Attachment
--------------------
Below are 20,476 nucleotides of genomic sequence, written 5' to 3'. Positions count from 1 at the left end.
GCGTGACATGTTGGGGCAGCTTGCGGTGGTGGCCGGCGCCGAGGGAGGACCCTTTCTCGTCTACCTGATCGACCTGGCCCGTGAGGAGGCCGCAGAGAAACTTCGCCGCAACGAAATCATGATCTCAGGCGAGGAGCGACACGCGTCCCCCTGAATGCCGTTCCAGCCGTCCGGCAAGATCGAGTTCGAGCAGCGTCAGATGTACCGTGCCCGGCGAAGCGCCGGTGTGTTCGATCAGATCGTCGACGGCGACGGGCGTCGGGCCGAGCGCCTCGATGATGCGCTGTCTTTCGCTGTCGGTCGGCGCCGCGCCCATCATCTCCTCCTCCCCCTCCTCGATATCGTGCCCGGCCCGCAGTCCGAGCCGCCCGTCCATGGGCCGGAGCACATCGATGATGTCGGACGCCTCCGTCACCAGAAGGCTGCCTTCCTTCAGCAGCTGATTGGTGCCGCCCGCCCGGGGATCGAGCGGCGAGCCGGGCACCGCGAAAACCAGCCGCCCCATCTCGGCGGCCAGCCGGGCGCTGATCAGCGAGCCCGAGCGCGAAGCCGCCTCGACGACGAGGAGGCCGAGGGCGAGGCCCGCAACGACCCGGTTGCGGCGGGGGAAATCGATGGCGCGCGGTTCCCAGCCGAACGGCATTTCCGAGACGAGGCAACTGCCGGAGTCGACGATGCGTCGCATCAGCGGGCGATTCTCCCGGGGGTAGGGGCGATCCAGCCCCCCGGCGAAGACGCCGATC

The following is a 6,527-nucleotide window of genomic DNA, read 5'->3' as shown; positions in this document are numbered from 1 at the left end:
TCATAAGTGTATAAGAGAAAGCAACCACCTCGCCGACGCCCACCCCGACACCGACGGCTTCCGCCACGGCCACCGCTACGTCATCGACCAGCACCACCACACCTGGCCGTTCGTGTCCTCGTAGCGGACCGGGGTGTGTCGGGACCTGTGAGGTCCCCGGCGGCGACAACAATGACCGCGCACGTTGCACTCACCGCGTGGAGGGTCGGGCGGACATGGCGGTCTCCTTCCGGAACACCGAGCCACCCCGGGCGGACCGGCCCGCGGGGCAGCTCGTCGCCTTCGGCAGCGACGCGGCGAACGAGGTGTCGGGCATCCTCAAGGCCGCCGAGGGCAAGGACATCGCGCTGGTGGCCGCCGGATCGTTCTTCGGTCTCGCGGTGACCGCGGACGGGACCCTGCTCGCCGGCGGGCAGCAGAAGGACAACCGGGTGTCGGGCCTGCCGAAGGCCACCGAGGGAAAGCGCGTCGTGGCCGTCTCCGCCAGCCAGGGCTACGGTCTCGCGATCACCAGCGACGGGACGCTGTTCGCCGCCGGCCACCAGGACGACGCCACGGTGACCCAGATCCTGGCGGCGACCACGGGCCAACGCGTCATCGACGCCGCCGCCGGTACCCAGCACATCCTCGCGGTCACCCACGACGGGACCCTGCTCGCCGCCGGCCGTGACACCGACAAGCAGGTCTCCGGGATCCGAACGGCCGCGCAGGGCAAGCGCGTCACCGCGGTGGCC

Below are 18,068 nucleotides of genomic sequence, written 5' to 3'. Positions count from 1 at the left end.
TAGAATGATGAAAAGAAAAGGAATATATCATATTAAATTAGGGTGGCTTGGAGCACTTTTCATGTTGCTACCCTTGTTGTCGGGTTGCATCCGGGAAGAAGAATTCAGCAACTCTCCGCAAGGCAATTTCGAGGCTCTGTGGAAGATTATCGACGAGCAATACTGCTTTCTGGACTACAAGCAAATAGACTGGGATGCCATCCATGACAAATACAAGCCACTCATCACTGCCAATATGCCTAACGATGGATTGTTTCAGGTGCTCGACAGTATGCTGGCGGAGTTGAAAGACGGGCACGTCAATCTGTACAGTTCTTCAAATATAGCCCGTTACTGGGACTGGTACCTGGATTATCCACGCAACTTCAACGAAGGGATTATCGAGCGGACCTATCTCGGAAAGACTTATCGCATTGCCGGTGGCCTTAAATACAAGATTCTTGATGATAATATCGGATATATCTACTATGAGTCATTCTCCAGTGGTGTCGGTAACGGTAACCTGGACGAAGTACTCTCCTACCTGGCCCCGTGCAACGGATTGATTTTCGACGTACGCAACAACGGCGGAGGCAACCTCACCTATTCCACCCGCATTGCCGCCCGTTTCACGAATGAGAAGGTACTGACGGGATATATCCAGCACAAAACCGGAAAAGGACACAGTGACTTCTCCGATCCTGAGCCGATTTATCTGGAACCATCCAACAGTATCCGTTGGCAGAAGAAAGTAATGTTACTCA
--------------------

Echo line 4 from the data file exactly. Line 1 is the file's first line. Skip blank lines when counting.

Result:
TCATAAGTGTATAAGAGAAAGCAACCACCTCGCCGACGCCCACCCCGACACCGACGGCTTCCGCCACGGCCACCGCTACGTCATCGACCAGCACCACCACACCTGGCCGTTCGTGTCCTCGTAGCGGACCGGGGTGTGTCGGGACCTGTGAGGTCCCCGGCGGCGACAACAATGACCGCGCACGTTGCACTCACCGCGTGGAGGGTCGGGCGGACATGGCGGTCTCCTTCCGGAACACCGAGCCACCCCGGGCGGACCGGCCCGCGGGGCAGCTCGTCGCCTTCGGCAGCGACGCGGCGAACGAGGTGTCGGGCATCCTCAAGGCCGCCGAGGGCAAGGACATCGCGCTGGTGGCCGCCGGATCGTTCTTCGGTCTCGCGGTGACCGCGGACGGGACCCTGCTCGCCGGCGGGCAGCAGAAGGACAACCGGGTGTCGGGCCTGCCGAAGGCCACCGAGGGAAAGCGCGTCGTGGCCGTCTCCGCCAGCCAGGGCTACGGTCTCGCGATCACCAGCGACGGGACGCTGTTCGCCGCCGGCCACCAGGACGACGCCACGGTGACCCAGATCCTGGCGGCGACCACGGGCCAACGCGTCATCGACGCCGCCGCCGGTACCCAGCACATCCTCGCGGTCACCCACGACGGGACCCTGCTCGCCGCCGGCCGTGACACCGACAAGCAGGTCTCCGGGATCCGAACGGCCGCGCAGGGCAAGCGCGTCACCGCGGTGGCC